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Re: Does IO::Select work? Solution

by zentara (Archbishop)
on Oct 24, 2012 at 12:58 UTC ( #1000629=note: print w/ replies, xml ) Need Help??


in reply to Does IO::Select work? Anywhere?

Hey BrowserUk , I modified my pure IO::Select server to use sysread, and your "eternal a" script dosn't hang it anymore. Here is the server, client, and your hanger-script.

I run the server, then start one conventional client, then your hanger-script, then a second client. All works well. Is this the mythical Holy Grail select script that you have been looking for? :-) It may not be perfected yet, but it works non-blocking here.

Server:

#!/usr/bin/perl use warnings; use strict; use IO::Socket; use IO::Select; my @sockets; my $machine_addr = 'localhost'; my $main_sock = new IO::Socket::INET(LocalAddr=>$machine_addr, LocalPort=>1200, Proto=>'tcp', Listen=>3, Reuse=>1, ); die "Could not connect: $!" unless $main_sock; print "Starting Server\n"; my $readable_handles = new IO::Select(); $readable_handles->add($main_sock); while (1) { ###################################################################### #this line caused 100% cpu usage ( thanks to BrowserUk for pointing + this out) #my ($new_readable) = IO::Select->select($readable_handles, undef, +undef, 0 ); #should be my ($new_readable) = IO::Select->select($readable_handles, undef, u +ndef, undef ); #################################################################### foreach my $sock (@$new_readable) { if ($sock == $main_sock) { my $new_sock = $sock->accept(); $readable_handles->add($new_sock); } else { my $count = sysread $sock, my $buf, 1024; print "$count\n"; if ($buf) { print "$buf\n"; my @sockets = $readable_handles->can_write(1); print "@sockets\n"; #print $sock "You sent $buf\n"; foreach my $sck(@sockets){print $sck "$buf\n";} } else { $readable_handles->remove($sock); close($sock); } } } } print "Terminating Server\n"; close $main_sock; getc();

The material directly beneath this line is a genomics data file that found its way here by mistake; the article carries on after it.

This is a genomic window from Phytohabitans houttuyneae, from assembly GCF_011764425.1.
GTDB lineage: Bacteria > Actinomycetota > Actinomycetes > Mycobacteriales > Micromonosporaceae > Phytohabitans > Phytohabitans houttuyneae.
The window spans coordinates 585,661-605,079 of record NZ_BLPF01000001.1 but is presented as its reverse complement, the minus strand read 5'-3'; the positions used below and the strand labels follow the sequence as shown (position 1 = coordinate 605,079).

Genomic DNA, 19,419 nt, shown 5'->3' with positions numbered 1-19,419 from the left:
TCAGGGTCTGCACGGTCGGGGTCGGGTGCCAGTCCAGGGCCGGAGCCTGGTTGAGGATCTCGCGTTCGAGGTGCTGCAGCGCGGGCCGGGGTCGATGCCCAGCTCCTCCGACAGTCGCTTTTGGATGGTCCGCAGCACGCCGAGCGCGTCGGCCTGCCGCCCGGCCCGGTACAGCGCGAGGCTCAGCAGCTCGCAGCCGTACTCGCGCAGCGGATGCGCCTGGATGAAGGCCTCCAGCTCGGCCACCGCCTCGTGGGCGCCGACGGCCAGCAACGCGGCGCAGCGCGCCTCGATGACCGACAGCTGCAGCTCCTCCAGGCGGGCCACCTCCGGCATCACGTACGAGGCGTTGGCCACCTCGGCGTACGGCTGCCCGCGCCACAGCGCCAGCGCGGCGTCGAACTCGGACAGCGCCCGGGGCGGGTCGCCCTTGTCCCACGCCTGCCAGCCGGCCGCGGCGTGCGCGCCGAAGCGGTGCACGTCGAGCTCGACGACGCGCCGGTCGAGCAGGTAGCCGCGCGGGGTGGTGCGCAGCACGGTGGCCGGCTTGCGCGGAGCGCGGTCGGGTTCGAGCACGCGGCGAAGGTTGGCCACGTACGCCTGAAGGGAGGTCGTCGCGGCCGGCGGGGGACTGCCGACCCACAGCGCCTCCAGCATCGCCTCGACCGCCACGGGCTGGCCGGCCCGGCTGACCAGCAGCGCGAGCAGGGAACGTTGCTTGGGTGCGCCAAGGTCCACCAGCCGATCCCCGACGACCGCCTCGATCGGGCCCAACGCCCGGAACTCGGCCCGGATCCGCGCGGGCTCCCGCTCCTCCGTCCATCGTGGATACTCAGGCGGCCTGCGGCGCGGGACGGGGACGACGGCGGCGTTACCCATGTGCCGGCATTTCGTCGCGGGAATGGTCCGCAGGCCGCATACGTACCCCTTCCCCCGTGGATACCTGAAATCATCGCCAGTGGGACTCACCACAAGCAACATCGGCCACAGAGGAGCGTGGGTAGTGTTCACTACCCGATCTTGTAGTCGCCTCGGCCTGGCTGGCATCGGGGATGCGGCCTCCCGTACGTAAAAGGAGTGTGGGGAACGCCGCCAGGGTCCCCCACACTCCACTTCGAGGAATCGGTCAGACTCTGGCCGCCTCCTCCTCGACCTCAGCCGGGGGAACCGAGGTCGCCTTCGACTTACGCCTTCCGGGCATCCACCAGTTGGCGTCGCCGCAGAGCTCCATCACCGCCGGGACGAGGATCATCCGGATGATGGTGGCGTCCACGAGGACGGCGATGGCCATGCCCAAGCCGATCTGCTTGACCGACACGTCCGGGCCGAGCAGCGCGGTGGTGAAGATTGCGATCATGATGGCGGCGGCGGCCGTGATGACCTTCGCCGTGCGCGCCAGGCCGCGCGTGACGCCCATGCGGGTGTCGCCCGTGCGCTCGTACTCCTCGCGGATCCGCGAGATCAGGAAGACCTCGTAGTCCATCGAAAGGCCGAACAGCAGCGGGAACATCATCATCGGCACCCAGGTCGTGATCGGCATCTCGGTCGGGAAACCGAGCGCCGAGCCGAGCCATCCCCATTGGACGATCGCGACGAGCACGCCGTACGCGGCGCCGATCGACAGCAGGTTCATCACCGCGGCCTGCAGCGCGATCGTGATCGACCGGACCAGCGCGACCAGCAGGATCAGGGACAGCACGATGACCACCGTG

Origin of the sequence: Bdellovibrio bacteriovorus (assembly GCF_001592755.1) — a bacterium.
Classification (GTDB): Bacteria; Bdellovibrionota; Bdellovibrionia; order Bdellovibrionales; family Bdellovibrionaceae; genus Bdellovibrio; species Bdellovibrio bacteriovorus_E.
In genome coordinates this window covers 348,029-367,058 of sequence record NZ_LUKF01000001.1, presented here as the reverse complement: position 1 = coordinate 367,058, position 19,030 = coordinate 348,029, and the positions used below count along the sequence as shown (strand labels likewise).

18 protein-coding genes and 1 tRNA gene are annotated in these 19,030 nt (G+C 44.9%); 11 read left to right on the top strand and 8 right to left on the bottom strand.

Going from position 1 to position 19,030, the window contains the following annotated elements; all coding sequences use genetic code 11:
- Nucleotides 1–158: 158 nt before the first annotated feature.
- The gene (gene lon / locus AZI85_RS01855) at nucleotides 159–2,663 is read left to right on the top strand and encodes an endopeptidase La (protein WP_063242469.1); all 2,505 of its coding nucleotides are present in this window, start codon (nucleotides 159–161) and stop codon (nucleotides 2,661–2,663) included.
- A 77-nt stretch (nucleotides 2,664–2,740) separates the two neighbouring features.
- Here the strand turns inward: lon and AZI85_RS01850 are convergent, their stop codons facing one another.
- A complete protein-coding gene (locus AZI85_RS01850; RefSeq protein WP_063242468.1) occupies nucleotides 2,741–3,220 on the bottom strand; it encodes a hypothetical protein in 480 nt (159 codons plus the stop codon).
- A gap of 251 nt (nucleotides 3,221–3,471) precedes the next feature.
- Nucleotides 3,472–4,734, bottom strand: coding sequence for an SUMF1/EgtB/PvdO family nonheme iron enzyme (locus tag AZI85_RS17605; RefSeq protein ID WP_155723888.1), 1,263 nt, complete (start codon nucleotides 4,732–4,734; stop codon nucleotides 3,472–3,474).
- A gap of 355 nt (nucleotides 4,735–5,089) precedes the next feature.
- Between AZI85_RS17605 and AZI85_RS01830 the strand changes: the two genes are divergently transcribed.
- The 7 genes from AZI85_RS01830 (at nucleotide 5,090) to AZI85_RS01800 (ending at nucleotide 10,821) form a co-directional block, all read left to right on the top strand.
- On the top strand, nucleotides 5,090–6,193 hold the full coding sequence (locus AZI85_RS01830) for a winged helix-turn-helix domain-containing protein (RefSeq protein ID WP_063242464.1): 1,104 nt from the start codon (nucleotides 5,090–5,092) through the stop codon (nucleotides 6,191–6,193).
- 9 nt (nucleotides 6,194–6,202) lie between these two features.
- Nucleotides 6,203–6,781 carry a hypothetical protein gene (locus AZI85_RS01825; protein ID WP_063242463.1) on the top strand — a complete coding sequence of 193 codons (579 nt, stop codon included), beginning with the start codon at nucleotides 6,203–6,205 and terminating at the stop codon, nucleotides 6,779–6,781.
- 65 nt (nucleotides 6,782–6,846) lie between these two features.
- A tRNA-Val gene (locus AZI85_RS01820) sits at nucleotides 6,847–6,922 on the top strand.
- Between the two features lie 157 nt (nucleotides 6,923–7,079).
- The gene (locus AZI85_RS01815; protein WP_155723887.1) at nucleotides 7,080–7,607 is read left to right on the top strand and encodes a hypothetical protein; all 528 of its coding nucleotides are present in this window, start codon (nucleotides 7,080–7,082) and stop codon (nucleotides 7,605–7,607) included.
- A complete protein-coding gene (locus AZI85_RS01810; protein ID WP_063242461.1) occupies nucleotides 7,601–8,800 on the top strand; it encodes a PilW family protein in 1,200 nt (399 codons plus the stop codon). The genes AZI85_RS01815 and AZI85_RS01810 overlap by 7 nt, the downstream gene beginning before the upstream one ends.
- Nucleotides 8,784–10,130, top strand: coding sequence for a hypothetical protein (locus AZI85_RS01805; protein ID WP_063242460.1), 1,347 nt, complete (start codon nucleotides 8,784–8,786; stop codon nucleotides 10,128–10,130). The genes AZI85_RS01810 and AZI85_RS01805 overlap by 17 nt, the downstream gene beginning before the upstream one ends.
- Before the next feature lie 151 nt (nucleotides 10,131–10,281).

The client:

#!/usr/bin/perl -w use strict; use IO::Socket; my ( $host, $port, $kidpid, $handle, $line ); ( $host, $port ) = ('localhost',1200); my $name = shift || ''; if($name eq ''){print "What's your name?\n"} chomp ($name = <>); # create a tcp connection to the specified host and port $handle = IO::Socket::INET->new( Proto => "tcp", PeerAddr => $host, PeerPort => $port ) or die "can't connect to port $port on $host: $!"; $handle->autoflush(1); # so output gets there right away print STDERR "[Connected to $host:$port]\n"; # split the program into two processes, identical twins die "can't fork: $!" unless defined( $kidpid = fork() ); # the if{} block runs only in the parent process if ($kidpid) { # copy the socket to standard output while ( defined( $line = <$handle> ) ) { print STDOUT $line; } kill( "TERM", $kidpid ); # send SIGTERM to child } # the else{} block runs only in the child process else { # copy standard input to the socket while ( defined( $line = <STDIN> ) ) { print $handle "$name->$line"; } }

And your hanger-test script

perl -MIO::Socket -E ' $s=IO::Socket::INET->new("localhost:1200"); $s- +>send( "a" ); sleep 1e6 '

I'm not really a human, but I play one on earth.
Old Perl Programmer Haiku ................... flash japh


Comment on Re: Does IO::Select work? Solution
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Re^2: Does IO::Select work? Solution
by BrowserUk (Pope) on Oct 24, 2012 at 20:22 UTC
    Is this the mythical Holy Grail select script that you have been looking for?

    Not really. Start your server and before you connect anything, check top. 100% cpu when doing nothing isn't nice.


    With the rise and rise of 'Social' network sites: 'Computers are making people easier to use everyday'
    Examine what is said, not who speaks -- Silence betokens consent -- Love the truth but pardon error.
    "Science is about questioning the status quo. Questioning authority".
    In the absence of evidence, opinion is indistinguishable from prejudice.

    RIP Neil Armstrong

    .
      So that 100% cpu usage, is where you think the kernel needs tweaking? It's an odd 100%, because it dosn't seem to slow down my other processes. Maybe the kernel processing reporting is deceiving, just like the problem with memory gains, where even though ps says memory is being held by a process, the memory gain is just in the swap area, or some technical detail, which isn't real memory.

      Is this 100% cpu usage really 100%? If so, how come all my other apps are still as responsive as ever?


      I'm not really a human, but I play one on earth.
      Old Perl Programmer Haiku ................... flash japh

        Just change the time-out, probably from 0 to "infinity" (which is likely represented by -1).

        - tye        

Re^2: Does IO::Select work? Solution
by Mr. Muskrat (Abbot) on Oct 25, 2012 at 17:58 UTC

    When I only care about readable handles, I prefer to use can_read rather than select.

    my @new_readable = $readable_handles->can_read(0);

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